Simon Says

By Simon Lovell

Simon Lovell is a wild-and-crazy transplanted Brit who lives in a sleepy village in Connecticut with his patient and charming wife Kat, and a 900 pound feline named Harry. Simon has made many convention appearances, is an often-heard contributor to cyberspace chatter, and for several years has authored a column for Jim Sisti's magazine The Magic Menu. But his main gig is to work for real people in restaurants, bars, and hospitality suites. Simon Says is the first large, hardbound collection of routines from his professional repertoire, and it contains some excellent, commercial material.

The book begins with a section titled "The Thoughts of Chairman Lovell" which consists of seven essays discussing various aspects of performing close-up magic in the real world. I appreciate the fact that the viewpoints Simon offers are couched as suggestions rather than commandments. This section contains Simon's thoughts on approaching tables, opening and closing ploys, routining, resetting, tips, and flukes. There is also a fascinating discussion on the subject of invading the spectator's comfort zone. You'll find much of value in this opening section.

The 50 routines, gags, and bits of business which comprise the body of the book are divided into five sections. The majority of the effects explained are card routines. Simon includes all his patter, as well as giving you the psychology and theory behind each effect. In other words, you're getting the "why" as well as the "how." When a working pro tips this work, I sit up and take notice, because this is the type of information that I can apply to my own routines. Even if you choose not to incorporate any of the routines into your own repertoire, there is much to gain here.

Sixteen routines are gathered in the chapter titled "Openers, Middlers, and Closers." These are routines suitable for walk-around, table, or parlor situations, and none of them require difficult sleight-of-hand. Included are "Fingered Number Three," and "Fingered Number Four," which combine to form a very effective opening routine; "Another Departed Point," which effectively melds two Elmsley plots; "Sleight of Mouth," a handling for the venerable Card in Mouth effect (Note: even if you don't care for this effect, be sure to take a look at Simon's method for folding a card.); and "Who Killed Lilly Longlegs?" a fun (and apparently improvised) version of "Diamond Jack."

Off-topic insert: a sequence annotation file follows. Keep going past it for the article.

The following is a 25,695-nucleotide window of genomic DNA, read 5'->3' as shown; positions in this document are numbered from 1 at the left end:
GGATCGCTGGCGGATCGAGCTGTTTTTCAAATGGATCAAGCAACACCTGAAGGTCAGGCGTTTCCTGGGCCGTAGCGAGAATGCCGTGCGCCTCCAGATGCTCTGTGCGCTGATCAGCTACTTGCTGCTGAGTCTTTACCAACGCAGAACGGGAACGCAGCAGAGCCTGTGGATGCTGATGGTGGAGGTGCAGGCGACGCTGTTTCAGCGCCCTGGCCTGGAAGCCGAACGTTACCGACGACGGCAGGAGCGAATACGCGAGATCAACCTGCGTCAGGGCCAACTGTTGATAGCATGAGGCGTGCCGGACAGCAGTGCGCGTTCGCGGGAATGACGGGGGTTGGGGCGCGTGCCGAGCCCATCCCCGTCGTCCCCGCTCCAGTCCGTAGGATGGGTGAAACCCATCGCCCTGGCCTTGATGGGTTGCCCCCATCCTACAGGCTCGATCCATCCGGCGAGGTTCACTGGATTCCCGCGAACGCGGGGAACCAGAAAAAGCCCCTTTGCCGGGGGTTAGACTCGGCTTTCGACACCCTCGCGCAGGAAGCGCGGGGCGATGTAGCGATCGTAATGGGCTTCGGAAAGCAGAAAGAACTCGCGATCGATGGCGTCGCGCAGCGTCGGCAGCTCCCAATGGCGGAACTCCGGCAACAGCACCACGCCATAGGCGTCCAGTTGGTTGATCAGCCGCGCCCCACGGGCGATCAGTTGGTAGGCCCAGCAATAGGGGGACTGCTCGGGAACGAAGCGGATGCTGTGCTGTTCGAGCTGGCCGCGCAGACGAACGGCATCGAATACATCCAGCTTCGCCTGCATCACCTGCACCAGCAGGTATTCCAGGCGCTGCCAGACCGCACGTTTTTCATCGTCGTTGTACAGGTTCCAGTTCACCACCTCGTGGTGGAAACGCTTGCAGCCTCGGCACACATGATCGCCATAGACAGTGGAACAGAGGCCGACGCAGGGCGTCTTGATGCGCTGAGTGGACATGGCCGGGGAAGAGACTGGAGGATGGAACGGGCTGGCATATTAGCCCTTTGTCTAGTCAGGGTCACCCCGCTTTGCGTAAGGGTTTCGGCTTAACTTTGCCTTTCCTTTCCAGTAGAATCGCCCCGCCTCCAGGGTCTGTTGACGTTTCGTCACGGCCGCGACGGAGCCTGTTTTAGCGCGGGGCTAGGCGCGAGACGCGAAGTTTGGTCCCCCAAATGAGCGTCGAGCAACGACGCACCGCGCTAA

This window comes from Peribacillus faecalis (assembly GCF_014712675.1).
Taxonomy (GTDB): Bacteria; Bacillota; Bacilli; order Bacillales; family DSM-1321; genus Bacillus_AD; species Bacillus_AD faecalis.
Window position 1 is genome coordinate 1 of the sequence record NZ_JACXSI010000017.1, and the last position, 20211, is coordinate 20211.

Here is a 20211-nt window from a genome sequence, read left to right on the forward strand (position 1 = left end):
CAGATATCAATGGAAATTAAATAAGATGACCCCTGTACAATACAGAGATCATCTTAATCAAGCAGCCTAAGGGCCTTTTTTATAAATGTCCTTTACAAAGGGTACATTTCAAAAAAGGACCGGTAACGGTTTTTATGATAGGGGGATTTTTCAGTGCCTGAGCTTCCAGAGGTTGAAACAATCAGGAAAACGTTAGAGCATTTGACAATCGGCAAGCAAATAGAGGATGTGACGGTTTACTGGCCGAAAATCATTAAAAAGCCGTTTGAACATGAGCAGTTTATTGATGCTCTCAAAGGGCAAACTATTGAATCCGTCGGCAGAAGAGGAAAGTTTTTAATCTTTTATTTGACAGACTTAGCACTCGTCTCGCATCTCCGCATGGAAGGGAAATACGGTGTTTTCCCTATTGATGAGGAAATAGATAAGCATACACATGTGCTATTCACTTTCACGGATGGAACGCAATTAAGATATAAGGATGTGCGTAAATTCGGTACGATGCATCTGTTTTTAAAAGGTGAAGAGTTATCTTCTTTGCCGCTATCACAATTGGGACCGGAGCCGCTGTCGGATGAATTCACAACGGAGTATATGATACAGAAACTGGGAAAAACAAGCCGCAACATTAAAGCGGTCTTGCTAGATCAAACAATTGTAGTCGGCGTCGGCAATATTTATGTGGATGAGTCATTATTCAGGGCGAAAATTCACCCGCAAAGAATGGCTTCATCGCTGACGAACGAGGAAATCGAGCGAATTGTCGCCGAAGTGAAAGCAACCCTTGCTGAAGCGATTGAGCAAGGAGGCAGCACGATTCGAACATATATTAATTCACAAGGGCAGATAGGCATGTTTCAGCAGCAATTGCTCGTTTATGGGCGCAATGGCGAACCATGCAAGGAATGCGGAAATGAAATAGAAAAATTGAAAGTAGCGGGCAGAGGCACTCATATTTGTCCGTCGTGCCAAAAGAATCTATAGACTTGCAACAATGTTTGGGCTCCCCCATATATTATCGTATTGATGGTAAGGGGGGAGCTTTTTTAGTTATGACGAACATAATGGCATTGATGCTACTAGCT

The next chapter contains nine routines which require that the performer be seated. Actually, that's not completely true, because my two favorites - "The Lemming Ace Exchange" (which is based on a wonderful and little-known effect of Roy Walton) and Morley Budden's "Pyramid Power" - can be done standing. They do require a performing surface, however.

Ten effects using gaffed cards are explained in Chapter Four. "Hyperpoke," "Heartless," and "Flashburn 2" are three which particularly appealed to me. One nice aspect of these routines is that even though they use gaffs, they are designed to reset quickly. This is the hallmark of a real-world routine.

Up till now, Simon has kept the digital work to a minimum, but the 11 routines in Chapter Five will require you to put in some practice time. Be sure to take a look at "Elmsley Cut Elmsley," which is Simon's handling of the classic "Diamond Cut Diamond" effect. Included in the description of this trick is Simon's handling of the Push-off Second Deal. Simon does beautiful dealing work, and he gives you all the details here. If you put in the necessary time, you'll add a very useful sleight to your arsenal.

The final chapter is titled "Gags, Stunts, and Other Bits!," and the title pretty much says it all. Included here is one of Simon's trademark bits, the "Pen through Tongue." I also liked the "Self-Writing Pen," "Sebastian, the Mind-Reading Chicken," and "Any Dog Called For!" Be aware, however, that you must use discretion as to when to perform some of these bits. In a bar situation, they would be hilarious.

Simon did the writing, Jim Sisti edited the book, and Hannah Ammar did the excellent illustrations. If you enjoy card magic, and you're looking for routines that will get the money, this book should be in your library. Highly recommended.

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